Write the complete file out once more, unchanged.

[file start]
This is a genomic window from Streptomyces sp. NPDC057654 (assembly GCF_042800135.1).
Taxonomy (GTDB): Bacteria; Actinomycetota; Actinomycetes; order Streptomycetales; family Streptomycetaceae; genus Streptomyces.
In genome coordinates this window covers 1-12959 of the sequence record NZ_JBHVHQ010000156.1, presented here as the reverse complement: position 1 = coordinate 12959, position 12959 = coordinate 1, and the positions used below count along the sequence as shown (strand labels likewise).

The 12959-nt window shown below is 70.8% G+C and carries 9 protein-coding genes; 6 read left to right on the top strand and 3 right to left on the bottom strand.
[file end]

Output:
This is a genomic window from Streptomyces sp. NPDC057654 (assembly GCF_042800135.1).
Taxonomy (GTDB): Bacteria; Actinomycetota; Actinomycetes; order Streptomycetales; family Streptomycetaceae; genus Streptomyces.
In genome coordinates this window covers 1-12959 of the sequence record NZ_JBHVHQ010000156.1, presented here as the reverse complement: position 1 = coordinate 12959, position 12959 = coordinate 1, and the positions used below count along the sequence as shown (strand labels likewise).

The 12959-nt window shown below is 70.8% G+C and carries 9 protein-coding genes; 6 read left to right on the top strand and 3 right to left on the bottom strand.